Revision is never that easy.  Any writer who’s ever clashed with their editor, but had trouble expressing the reasons for their objections can attest to that.  Likewise, how many of us have moved a paragraph or two earlier in the manuscript, only to move it back when we second guess ourselves—only to move it back again…and so on?

While revising is not, strictly speaking a creative process, there is undeniably a creative aspect to it.  After all, revision is not just removing.  If you decide that a certain scene needs a little more detail—or more emotion—to feel genuine, you have to create that detail.   But the analytical aspect is at least as important.  It takes experience and judgment to know what’s going wrong in your story.  It naturally follows that if revision is partially a creative process, you may still need some of those same tools you use to create.

In the last year, as I analyzed my creative process, I’ve learned about my revision process as well.  I write by hand.  Maybe it’s because I learned to write just before computers were everywhere, but I’m just more creative with a pen than I am with a keyboard.  Then I use the process typing my story into the computer to revise.   But in the last year I’ve learned I have an extra step.  My first revision works best on paper.  I’d rather move a paragraph by circling a paragraph and drawing an arrow to its new location than by using my word processor’s cut-and-paste.  It’s just easier for me to read through it and try the story out both ways.  It’s less permanent.  It’s less of a decision and more of a question.  Then, when it’s time to type it into the computer I’ll make my choices.

I write better at night, but I edit better right after work—maybe because my job is analytical.  I write better in slightly-noisy venues like coffeehouses and restaurants, but I edit better in comparative quiet—maybe a radio or TV playing softly in the background.

What about you?  Have you ever thought about how you edit?  Do you know what works for you and what doesn’t?  Let us know in the comments below…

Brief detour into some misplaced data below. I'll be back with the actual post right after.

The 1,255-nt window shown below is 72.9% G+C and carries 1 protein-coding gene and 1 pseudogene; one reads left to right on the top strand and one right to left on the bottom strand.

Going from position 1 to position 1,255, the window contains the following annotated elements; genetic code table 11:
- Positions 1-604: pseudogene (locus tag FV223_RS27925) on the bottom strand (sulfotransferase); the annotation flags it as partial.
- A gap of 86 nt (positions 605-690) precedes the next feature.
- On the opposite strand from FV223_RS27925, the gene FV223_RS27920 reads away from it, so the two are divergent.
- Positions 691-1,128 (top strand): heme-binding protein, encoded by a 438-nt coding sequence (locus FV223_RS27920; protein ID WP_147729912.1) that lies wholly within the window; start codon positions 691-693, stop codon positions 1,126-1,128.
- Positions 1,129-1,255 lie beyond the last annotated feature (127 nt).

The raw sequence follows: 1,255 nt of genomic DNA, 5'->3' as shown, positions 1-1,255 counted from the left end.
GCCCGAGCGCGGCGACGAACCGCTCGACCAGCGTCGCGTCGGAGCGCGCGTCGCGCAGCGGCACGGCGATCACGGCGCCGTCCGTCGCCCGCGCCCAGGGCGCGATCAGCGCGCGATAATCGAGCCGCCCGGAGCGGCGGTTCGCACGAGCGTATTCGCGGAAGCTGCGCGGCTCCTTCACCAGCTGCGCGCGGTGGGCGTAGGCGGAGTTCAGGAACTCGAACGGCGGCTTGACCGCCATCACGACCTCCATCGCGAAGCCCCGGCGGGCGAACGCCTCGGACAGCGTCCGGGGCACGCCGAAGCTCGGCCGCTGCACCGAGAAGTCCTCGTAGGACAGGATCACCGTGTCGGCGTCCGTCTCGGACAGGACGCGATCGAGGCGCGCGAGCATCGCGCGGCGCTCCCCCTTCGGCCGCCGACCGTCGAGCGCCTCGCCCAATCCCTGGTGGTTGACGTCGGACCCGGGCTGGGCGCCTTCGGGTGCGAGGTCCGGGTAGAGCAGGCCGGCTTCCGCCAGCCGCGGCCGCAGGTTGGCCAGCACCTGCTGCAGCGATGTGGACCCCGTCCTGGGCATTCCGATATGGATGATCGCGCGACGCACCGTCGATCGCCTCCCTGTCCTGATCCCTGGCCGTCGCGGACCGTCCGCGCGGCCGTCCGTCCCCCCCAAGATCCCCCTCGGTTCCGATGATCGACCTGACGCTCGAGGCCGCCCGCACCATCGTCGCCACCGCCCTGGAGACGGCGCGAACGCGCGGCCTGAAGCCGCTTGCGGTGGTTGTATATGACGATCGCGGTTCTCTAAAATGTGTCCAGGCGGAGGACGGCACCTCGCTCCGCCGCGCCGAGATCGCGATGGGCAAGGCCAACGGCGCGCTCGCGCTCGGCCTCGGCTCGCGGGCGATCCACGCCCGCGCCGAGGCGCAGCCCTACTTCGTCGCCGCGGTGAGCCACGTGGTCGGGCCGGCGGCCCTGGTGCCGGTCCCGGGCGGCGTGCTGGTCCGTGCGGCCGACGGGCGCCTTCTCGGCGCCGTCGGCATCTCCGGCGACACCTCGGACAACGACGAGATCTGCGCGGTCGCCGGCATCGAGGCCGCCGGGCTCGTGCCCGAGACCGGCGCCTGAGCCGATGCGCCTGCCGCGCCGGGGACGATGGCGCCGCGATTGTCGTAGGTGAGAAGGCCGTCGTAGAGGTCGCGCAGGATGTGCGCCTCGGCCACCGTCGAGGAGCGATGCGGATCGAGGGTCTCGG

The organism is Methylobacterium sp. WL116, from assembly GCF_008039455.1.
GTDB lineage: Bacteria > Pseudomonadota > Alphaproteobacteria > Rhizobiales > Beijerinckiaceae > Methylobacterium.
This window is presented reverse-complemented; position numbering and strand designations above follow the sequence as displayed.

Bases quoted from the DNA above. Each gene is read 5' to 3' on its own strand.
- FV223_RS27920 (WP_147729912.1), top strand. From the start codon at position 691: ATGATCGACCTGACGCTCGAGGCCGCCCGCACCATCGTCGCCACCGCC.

Posted in Writing

Challenging Creativity

To be creative you must be challenged.

There is a chef on the local news channel who seems to have lost his creative spark. Here’s are a few of his recent segments:

  • Broccoli & white beans side dish
  • Egg, Bacon and Romaine Salad
  • Oven Roasted Chicken and Potatoes with Braised Red Cabbage

While there’s nothing wrong with these recipes, there’s a definite lack of originality that one expects from a professional chef. It doesn’t even seen that he takes much effort to name his recipes. We sometimes joke that were he to publish a book of his recipes it would be called “The Dishes I prepared on the Local News During the Calendar Year 2008.”

For a while now, this is how I’ve felt about my own presence here on Write Anything. It’s been nearly three years now, and each week it’s more difficult to come up with a topic. And even if I do have an idea, I find my own writing lacking.

This is what happens when creativity is not challenged. Creativity is a process of conflict, of success and failure, or experimentation. This is one of the reasons that the starving artist is such a powerful cliche—because it’s so often true.

So I’m looking forward to the upcoming changes on Write Anything. We’re making changes designed to challenge ourselves, and our readers, to be better writers. I’ll leave it to other to unveil the specifics, but I think it’s fair to say that following this blog will be a much more active experience than it has been in the past.

I, for one, am looking forward to the challenge.

This post was originally posted on Write Anything